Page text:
WASHINGTON (AP) — U.S home construction rose moderately in March as builders resumed work at the end of a frigid winter. But applications for building permits slid, clouding the outlook for future construction.
Builders started work on 946,000 homes at a seasonally adjusted annual rate in March, up 2.8 percent from 920,000 in February, the Commerce Department said Wednesday. Construction of single-family homes rose 6 percent, more than offsetting a 3.1 percent drop in the construction of apartments, condominiums and town houses.
As the weather moderated, construction rose 30.7 percent in the Northeast and jumped 65.5 percent in the Midwest. But it fell 9.1 percent in the South and 4.5 percent in the West.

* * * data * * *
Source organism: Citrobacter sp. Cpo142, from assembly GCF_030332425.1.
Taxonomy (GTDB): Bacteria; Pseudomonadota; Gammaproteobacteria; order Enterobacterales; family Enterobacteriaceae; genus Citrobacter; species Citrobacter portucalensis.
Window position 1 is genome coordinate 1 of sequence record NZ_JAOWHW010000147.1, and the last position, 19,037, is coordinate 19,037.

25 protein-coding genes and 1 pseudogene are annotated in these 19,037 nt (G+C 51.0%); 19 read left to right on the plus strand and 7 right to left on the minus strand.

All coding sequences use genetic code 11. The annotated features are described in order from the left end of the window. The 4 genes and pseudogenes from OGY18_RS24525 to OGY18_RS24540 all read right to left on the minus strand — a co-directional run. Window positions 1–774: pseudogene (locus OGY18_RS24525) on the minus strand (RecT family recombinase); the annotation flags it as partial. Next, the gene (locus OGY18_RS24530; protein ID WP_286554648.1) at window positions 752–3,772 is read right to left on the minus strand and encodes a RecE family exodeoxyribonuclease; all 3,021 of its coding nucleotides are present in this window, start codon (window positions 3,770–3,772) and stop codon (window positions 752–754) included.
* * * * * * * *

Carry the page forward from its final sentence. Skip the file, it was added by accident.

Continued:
Applications for permits, a gauge of future activity, fell 2.4 percent to a seasonally adjusted annual rate of 990,000.
"The outcome is less dynamic than anticipated," Annalisa Piazza, an economist at Newedge Strategy, said in a research report.
Economists had expected housing starts to hit 970,000 last month. Piazza noted that housing construction in March was 5.9 percent less than a year earlier.
"It echoes several of the other reports we've seen of late which do show a spring snapback, but one not nearly as strong as once hoped," said Dan Greenhaus, chief strategist at BTIG.
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